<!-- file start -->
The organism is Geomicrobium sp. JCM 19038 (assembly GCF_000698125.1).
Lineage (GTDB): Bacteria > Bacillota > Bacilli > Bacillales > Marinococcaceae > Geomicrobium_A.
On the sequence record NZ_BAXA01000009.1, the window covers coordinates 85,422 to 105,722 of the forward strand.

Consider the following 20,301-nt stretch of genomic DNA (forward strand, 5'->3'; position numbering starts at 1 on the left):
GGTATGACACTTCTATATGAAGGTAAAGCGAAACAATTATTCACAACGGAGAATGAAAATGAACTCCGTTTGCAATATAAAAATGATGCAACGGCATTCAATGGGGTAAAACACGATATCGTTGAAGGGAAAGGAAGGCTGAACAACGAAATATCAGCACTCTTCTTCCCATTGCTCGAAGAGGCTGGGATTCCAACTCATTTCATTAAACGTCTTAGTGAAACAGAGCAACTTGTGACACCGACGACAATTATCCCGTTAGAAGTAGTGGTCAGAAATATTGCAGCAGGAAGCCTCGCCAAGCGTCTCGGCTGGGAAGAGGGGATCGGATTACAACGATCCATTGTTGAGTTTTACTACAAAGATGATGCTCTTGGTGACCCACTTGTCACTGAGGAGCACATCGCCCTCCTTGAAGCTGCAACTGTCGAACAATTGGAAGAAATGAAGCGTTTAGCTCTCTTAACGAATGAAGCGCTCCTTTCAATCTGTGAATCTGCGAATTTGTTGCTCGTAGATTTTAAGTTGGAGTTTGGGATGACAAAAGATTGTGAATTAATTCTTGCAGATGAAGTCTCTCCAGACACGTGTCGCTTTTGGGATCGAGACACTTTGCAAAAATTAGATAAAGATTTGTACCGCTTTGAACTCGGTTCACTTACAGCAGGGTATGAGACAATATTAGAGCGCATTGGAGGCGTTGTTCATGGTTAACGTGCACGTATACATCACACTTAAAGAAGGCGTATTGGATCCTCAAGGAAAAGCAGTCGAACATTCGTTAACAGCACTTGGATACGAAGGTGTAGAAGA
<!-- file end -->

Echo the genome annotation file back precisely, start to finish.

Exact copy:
The organism is Geomicrobium sp. JCM 19038 (assembly GCF_000698125.1).
Lineage (GTDB): Bacteria > Bacillota > Bacilli > Bacillales > Marinococcaceae > Geomicrobium_A.
On the sequence record NZ_BAXA01000009.1, the window covers coordinates 85,422 to 105,722 of the forward strand.

Consider the following 20,301-nt stretch of genomic DNA (forward strand, 5'->3'; position numbering starts at 1 on the left):
GGTATGACACTTCTATATGAAGGTAAAGCGAAACAATTATTCACAACGGAGAATGAAAATGAACTCCGTTTGCAATATAAAAATGATGCAACGGCATTCAATGGGGTAAAACACGATATCGTTGAAGGGAAAGGAAGGCTGAACAACGAAATATCAGCACTCTTCTTCCCATTGCTCGAAGAGGCTGGGATTCCAACTCATTTCATTAAACGTCTTAGTGAAACAGAGCAACTTGTGACACCGACGACAATTATCCCGTTAGAAGTAGTGGTCAGAAATATTGCAGCAGGAAGCCTCGCCAAGCGTCTCGGCTGGGAAGAGGGGATCGGATTACAACGATCCATTGTTGAGTTTTACTACAAAGATGATGCTCTTGGTGACCCACTTGTCACTGAGGAGCACATCGCCCTCCTTGAAGCTGCAACTGTCGAACAATTGGAAGAAATGAAGCGTTTAGCTCTCTTAACGAATGAAGCGCTCCTTTCAATCTGTGAATCTGCGAATTTGTTGCTCGTAGATTTTAAGTTGGAGTTTGGGATGACAAAAGATTGTGAATTAATTCTTGCAGATGAAGTCTCTCCAGACACGTGTCGCTTTTGGGATCGAGACACTTTGCAAAAATTAGATAAAGATTTGTACCGCTTTGAACTCGGTTCACTTACAGCAGGGTATGAGACAATATTAGAGCGCATTGGAGGCGTTGTTCATGGTTAACGTGCACGTATACATCACACTTAAAGAAGGCGTATTGGATCCTCAAGGAAAAGCAGTCGAACATTCGTTAACAGCACTTGGATACGAAGGTGTAGAAGA